The question isn’t “can Klay Thompson shoot?” The guy came into the league a gunner and hit 41.4 percent from three as a rookie.
But in a larger role this season — starting, more minutes, more touches — he can’t find his touch. He’s shooting just 33.3 percent from three (and averaging seven shots from downtown a game). He is 1-of-15 this season between three and 15 feet (via Hoopdata). In the Warriors last six games Thompson has shot just 26-for-89 (that’s 29.2 percent for those of you scoring at home).
It’s a slump, and Thompson has a plan to get out of it, he told the Contra Costa Times.
“Keep shooting,” he said. “It’s all mental. You can’t let it get to you. These first 11 games, I haven’t been making shots, but I’m all right. I’ll be fine.”
That’s what a shooter should say.
But coach Mark Jackson should have other considerations. Matt Steinmetz at CSNBayArea.com suggests it might be time to turn Thompson into a sixth man.
The move might raise some eyebrows because the Warriors have made no secret they believe Thompson is the shooting guard of the future.
But Thompson is mired in an awful shooting slump (some could argue season-long), and worse, he has made some very unsound plays late in games recently.
The question has to be weighed with how much more Jackson would get out of bench. Technically Kent Bazemore is the backup two. Although in practice you would start Richard Jefferson instead (well, when healthy, Jefferson was out Monday night). This is where the season ending injury to Brandon Rush really hurts.
You don’t want to hurt Thompson’s confidence long term, but it’s about winning games. The Warriors are 6-5 in a deep Western Conference where they do not have a lot of margin for error. So Thompson has to stop making them or see his minutes reduced.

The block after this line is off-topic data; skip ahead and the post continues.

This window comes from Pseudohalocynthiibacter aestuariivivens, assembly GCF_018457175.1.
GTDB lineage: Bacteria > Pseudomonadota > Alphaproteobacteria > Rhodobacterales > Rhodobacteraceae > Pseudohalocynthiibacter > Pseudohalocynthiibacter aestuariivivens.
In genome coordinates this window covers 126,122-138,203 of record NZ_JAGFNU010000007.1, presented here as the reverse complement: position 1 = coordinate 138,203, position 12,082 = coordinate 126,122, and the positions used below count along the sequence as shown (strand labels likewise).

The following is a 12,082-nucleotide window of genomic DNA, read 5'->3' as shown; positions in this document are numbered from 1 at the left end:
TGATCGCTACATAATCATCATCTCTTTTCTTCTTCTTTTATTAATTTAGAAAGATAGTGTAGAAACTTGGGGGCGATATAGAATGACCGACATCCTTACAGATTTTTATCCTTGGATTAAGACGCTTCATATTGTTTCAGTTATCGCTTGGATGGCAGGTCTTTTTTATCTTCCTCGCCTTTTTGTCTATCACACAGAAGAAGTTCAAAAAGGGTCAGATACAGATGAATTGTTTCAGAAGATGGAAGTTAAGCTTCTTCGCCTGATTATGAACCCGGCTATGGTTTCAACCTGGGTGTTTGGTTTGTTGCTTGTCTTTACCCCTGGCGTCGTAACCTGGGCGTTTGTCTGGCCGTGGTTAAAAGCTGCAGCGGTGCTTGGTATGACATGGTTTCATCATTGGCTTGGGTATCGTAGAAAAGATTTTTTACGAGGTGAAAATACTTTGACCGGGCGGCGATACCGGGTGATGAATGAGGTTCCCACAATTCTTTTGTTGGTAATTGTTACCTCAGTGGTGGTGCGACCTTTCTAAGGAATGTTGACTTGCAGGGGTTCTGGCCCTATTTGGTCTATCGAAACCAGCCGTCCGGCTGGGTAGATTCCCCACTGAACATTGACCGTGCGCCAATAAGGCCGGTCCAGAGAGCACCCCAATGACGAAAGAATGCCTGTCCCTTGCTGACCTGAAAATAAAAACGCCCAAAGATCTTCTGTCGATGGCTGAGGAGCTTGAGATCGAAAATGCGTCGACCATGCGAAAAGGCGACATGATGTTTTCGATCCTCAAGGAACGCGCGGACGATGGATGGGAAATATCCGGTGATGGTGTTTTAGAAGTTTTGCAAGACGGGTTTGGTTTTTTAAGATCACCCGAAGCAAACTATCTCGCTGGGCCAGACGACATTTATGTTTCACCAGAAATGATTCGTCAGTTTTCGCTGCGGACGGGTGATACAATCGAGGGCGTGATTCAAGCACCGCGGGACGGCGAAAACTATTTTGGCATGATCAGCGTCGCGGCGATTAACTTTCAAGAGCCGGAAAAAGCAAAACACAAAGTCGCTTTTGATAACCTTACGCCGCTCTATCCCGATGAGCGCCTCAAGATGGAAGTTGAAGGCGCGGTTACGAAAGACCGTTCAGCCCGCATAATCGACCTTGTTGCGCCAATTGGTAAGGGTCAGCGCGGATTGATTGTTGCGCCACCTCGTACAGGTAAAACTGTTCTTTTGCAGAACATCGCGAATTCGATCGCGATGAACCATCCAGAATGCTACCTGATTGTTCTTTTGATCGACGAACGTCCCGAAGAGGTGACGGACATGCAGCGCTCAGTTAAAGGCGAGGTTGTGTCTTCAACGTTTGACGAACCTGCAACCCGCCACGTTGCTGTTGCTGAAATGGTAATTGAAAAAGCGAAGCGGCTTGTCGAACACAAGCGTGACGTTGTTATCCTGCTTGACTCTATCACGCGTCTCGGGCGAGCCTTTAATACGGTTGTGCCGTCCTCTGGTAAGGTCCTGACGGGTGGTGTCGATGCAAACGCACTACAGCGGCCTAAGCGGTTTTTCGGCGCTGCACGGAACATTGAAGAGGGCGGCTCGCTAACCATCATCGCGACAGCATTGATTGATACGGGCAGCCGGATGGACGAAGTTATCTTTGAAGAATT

With so much focus in recent weeks being on NBA players speaking out on social issues, it’s worth remembering that Kareem Abdul-Jabbar has been one of the most vocal athletes in America on these things for decades. The Hall of Fame and all-time leading scorer in NBA history addressed the Democratic National Convention on Thursday evening, urging voters to vote for Hillary Clinton in November, and opened his remarks by introducing himself as Michael Jordan, because “Donald Trump couldn’t tell the difference.”
You can watch the video of his speech below:
In the weeks since Kevin Durant announced he was signing with the Golden State Warriors, we have yet to hear Russell Westbrook speak on his former teammate’s decision. This week, ESPN.com’s Royce Young indicated in a podcast interview that Durant was telling Westbrook and others in the days leading up to his decision that he was coming back to Oklahoma City. He later walked back his report, saying he misspoke. On Thursday, Durant himself told The Vertical‘s Shams Charania that he never said any such thing, or misled Westbrook or anyone else about his intentions.
“It’s false,” Durant told The Vertical on Thursday. “I didn’t say that – words about me telling Russell or Nick that I would stay or leave never came out of my mouth. We met as teammates, but no promises came out of it. In this day and age, I can’t control anything people claim out there. Someone can go out and say something random right now, and people will believe it.
“I never told Russell or Nick [Collison], ‘All right, guys, I’m coming back to the Thunder’ – and then a week later, I decide not to. Never happened. I don’t operate like that. I heard people say that story, but it’s not the truth.”
So that settles that.
CHICAGO (AP) The Chicago Bulls have signed guard Spencer Dinwiddie.
The Bulls acquired Dinwiddie in a trade with Detroit last month and waived him three weeks ago. He spent two years with the Pistons and appeared in 12 games last season, averaging 4.8 points and 13.3 minutes.
The Bulls announced the move Thursday.